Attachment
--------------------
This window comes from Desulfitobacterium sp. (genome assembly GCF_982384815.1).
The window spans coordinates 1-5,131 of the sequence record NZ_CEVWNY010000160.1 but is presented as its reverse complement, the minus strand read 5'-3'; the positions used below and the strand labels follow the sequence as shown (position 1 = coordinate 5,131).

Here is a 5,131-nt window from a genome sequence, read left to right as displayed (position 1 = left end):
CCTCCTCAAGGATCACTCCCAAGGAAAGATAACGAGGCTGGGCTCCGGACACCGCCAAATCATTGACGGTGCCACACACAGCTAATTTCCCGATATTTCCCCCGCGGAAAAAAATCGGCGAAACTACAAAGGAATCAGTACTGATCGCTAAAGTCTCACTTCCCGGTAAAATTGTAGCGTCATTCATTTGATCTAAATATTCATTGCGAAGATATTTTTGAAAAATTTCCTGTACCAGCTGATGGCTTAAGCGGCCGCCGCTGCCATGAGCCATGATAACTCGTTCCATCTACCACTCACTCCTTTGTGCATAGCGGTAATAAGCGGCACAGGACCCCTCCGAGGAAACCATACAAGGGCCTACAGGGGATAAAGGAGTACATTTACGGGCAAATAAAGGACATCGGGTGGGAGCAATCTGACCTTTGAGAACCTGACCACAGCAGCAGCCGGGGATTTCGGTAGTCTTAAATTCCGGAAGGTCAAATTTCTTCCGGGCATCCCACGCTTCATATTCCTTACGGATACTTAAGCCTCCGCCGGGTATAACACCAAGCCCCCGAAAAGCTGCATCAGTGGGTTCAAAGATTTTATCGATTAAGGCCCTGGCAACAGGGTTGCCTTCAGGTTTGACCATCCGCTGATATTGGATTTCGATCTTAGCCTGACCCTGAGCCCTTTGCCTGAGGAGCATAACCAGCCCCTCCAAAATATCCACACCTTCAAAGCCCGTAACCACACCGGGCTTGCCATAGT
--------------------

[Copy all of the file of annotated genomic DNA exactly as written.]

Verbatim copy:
This window comes from Desulfitobacterium sp. (genome assembly GCF_982384815.1).
The window spans coordinates 1-5,131 of the sequence record NZ_CEVWNY010000160.1 but is presented as its reverse complement, the minus strand read 5'-3'; the positions used below and the strand labels follow the sequence as shown (position 1 = coordinate 5,131).

Here is a 5,131-nt window from a genome sequence, read left to right as displayed (position 1 = left end):
CCTCCTCAAGGATCACTCCCAAGGAAAGATAACGAGGCTGGGCTCCGGACACCGCCAAATCATTGACGGTGCCACACACAGCTAATTTCCCGATATTTCCCCCGCGGAAAAAAATCGGCGAAACTACAAAGGAATCAGTACTGATCGCTAAAGTCTCACTTCCCGGTAAAATTGTAGCGTCATTCATTTGATCTAAATATTCATTGCGAAGATATTTTTGAAAAATTTCCTGTACCAGCTGATGGCTTAAGCGGCCGCCGCTGCCATGAGCCATGATAACTCGTTCCATCTACCACTCACTCCTTTGTGCATAGCGGTAATAAGCGGCACAGGACCCCTCCGAGGAAACCATACAAGGGCCTACAGGGGATAAAGGAGTACATTTACGGGCAAATAAAGGACATCGGGTGGGAGCAATCTGACCTTTGAGAACCTGACCACAGCAGCAGCCGGGGATTTCGGTAGTCTTAAATTCCGGAAGGTCAAATTTCTTCCGGGCATCCCACGCTTCATATTCCTTACGGATACTTAAGCCTCCGCCGGGTATAACACCAAGCCCCCGAAAAGCTGCATCAGTGGGTTCAAAGATTTTATCGATTAAGGCCCTGGCAACAGGGTTGCCTTCAGGTTTGACCATCCGCTGATATTGGATTTCGATCTTAGCCTGACCCTGAGCCCTTTGCCTGAGGAGCATAACCAGCCCCTCCAAAATATCCACACCTTCAAAGCCCGTAACCACACCGGGCTTGCCATAGT